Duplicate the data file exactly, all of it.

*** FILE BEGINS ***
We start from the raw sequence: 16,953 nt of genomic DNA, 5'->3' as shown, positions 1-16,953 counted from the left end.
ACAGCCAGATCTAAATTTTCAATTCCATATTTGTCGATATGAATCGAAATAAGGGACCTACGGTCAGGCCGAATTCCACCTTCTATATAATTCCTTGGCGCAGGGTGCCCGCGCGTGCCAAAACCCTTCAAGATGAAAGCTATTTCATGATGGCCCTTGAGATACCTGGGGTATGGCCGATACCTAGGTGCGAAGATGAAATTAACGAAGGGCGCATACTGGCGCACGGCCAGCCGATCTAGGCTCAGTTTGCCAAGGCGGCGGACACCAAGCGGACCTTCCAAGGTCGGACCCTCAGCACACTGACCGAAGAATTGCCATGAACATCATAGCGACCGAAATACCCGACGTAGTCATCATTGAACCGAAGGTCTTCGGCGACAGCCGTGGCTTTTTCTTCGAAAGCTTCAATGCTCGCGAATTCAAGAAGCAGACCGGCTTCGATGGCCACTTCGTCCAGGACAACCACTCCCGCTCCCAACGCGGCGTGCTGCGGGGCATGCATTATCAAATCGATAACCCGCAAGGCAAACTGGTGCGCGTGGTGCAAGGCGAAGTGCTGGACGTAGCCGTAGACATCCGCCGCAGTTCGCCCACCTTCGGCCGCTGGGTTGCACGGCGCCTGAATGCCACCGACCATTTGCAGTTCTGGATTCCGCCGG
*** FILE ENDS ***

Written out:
We start from the raw sequence: 16,953 nt of genomic DNA, 5'->3' as shown, positions 1-16,953 counted from the left end.
ACAGCCAGATCTAAATTTTCAATTCCATATTTGTCGATATGAATCGAAATAAGGGACCTACGGTCAGGCCGAATTCCACCTTCTATATAATTCCTTGGCGCAGGGTGCCCGCGCGTGCCAAAACCCTTCAAGATGAAAGCTATTTCATGATGGCCCTTGAGATACCTGGGGTATGGCCGATACCTAGGTGCGAAGATGAAATTAACGAAGGGCGCATACTGGCGCACGGCCAGCCGATCTAGGCTCAGTTTGCCAAGGCGGCGGACACCAAGCGGACCTTCCAAGGTCGGACCCTCAGCACACTGACCGAAGAATTGCCATGAACATCATAGCGACCGAAATACCCGACGTAGTCATCATTGAACCGAAGGTCTTCGGCGACAGCCGTGGCTTTTTCTTCGAAAGCTTCAATGCTCGCGAATTCAAGAAGCAGACCGGCTTCGATGGCCACTTCGTCCAGGACAACCACTCCCGCTCCCAACGCGGCGTGCTGCGGGGCATGCATTATCAAATCGATAACCCGCAAGGCAAACTGGTGCGCGTGGTGCAAGGCGAAGTGCTGGACGTAGCCGTAGACATCCGCCGCAGTTCGCCCACCTTCGGCCGCTGGGTTGCACGGCGCCTGAATGCCACCGACCATTTGCAGTTCTGGATTCCGCCGG